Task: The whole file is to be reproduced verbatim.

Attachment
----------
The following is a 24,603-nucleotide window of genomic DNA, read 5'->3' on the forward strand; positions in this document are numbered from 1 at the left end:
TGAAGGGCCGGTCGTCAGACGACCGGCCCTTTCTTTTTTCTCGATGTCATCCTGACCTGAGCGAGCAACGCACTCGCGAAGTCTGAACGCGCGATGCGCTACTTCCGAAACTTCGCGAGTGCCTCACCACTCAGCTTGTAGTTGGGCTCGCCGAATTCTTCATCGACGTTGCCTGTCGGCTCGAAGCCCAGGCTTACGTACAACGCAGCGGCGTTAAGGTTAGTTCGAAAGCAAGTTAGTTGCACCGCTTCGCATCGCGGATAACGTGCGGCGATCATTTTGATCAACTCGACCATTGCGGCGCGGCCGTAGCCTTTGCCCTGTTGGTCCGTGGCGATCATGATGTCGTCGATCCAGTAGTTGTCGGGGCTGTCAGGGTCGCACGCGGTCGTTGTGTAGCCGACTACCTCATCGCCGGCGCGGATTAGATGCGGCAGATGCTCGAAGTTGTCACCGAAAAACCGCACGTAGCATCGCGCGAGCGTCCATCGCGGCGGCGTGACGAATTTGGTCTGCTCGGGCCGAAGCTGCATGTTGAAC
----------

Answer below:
The following is a 24,603-nucleotide window of genomic DNA, read 5'->3' on the forward strand; positions in this document are numbered from 1 at the left end:
TGAAGGGCCGGTCGTCAGACGACCGGCCCTTTCTTTTTTCTCGATGTCATCCTGACCTGAGCGAGCAACGCACTCGCGAAGTCTGAACGCGCGATGCGCTACTTCCGAAACTTCGCGAGTGCCTCACCACTCAGCTTGTAGTTGGGCTCGCCGAATTCTTCATCGACGTTGCCTGTCGGCTCGAAGCCCAGGCTTACGTACAACGCAGCGGCGTTAAGGTTAGTTCGAAAGCAAGTTAGTTGCACCGCTTCGCATCGCGGATAACGTGCGGCGATCATTTTGATCAACTCGACCATTGCGGCGCGGCCGTAGCCTTTGCCCTGTTGGTCCGTGGCGATCATGATGTCGTCGATCCAGTAGTTGTCGGGGCTGTCAGGGTCGCACGCGGTCGTTGTGTAGCCGACTACCTCATCGCCGGCGCGGATTAGATGCGGCAGATGCTCGAAGTTGTCACCGAAAAACCGCACGTAGCATCGCGCGAGCGTCCATCGCGGCGGCGTGACGAATTTGGTCTGCTCGGGCCGAAGCTGCATGTTGAAC